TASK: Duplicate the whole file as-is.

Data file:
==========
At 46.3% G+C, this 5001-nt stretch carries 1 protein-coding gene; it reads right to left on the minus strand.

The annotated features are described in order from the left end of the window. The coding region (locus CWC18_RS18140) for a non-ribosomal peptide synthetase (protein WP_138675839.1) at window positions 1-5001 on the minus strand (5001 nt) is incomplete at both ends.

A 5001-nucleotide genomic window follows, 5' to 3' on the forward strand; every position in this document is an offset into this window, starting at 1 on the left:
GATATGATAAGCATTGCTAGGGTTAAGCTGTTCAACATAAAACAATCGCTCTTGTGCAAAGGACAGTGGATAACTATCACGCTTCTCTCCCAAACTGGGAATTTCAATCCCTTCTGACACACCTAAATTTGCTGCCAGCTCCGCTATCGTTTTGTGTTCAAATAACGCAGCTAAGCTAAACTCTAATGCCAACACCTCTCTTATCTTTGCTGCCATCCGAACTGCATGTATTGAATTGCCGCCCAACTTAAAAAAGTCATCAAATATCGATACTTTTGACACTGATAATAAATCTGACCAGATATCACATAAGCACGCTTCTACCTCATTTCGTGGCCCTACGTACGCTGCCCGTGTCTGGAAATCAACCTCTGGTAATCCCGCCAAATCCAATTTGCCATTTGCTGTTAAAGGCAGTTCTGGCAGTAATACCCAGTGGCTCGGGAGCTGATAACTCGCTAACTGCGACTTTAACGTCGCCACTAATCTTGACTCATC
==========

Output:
At 46.3% G+C, this 5001-nt stretch carries 1 protein-coding gene; it reads right to left on the minus strand.

The annotated features are described in order from the left end of the window. The coding region (locus CWC18_RS18140) for a non-ribosomal peptide synthetase (protein WP_138675839.1) at window positions 1-5001 on the minus strand (5001 nt) is incomplete at both ends.

A 5001-nucleotide genomic window follows, 5' to 3' on the forward strand; every position in this document is an offset into this window, starting at 1 on the left:
GATATGATAAGCATTGCTAGGGTTAAGCTGTTCAACATAAAACAATCGCTCTTGTGCAAAGGACAGTGGATAACTATCACGCTTCTCTCCCAAACTGGGAATTTCAATCCCTTCTGACACACCTAAATTTGCTGCCAGCTCCGCTATCGTTTTGTGTTCAAATAACGCAGCTAAGCTAAACTCTAATGCCAACACCTCTCTTATCTTTGCTGCCATCCGAACTGCATGTATTGAATTGCCGCCCAACTTAAAAAAGTCATCAAATATCGATACTTTTGACACTGATAATAAATCTGACCAGATATCACATAAGCACGCTTCTACCTCATTTCGTGGCCCTACGTACGCTGCCCGTGTCTGGAAATCAACCTCTGGTAATCCCGCCAAATCCAATTTGCCATTTGCTGTTAAAGGCAGTTCTGGCAGTAATACCCAGTGGCTCGGGAGCTGATAACTCGCTAACTGCGACTTTAACGTCGCCACTAATCTTGACTCATC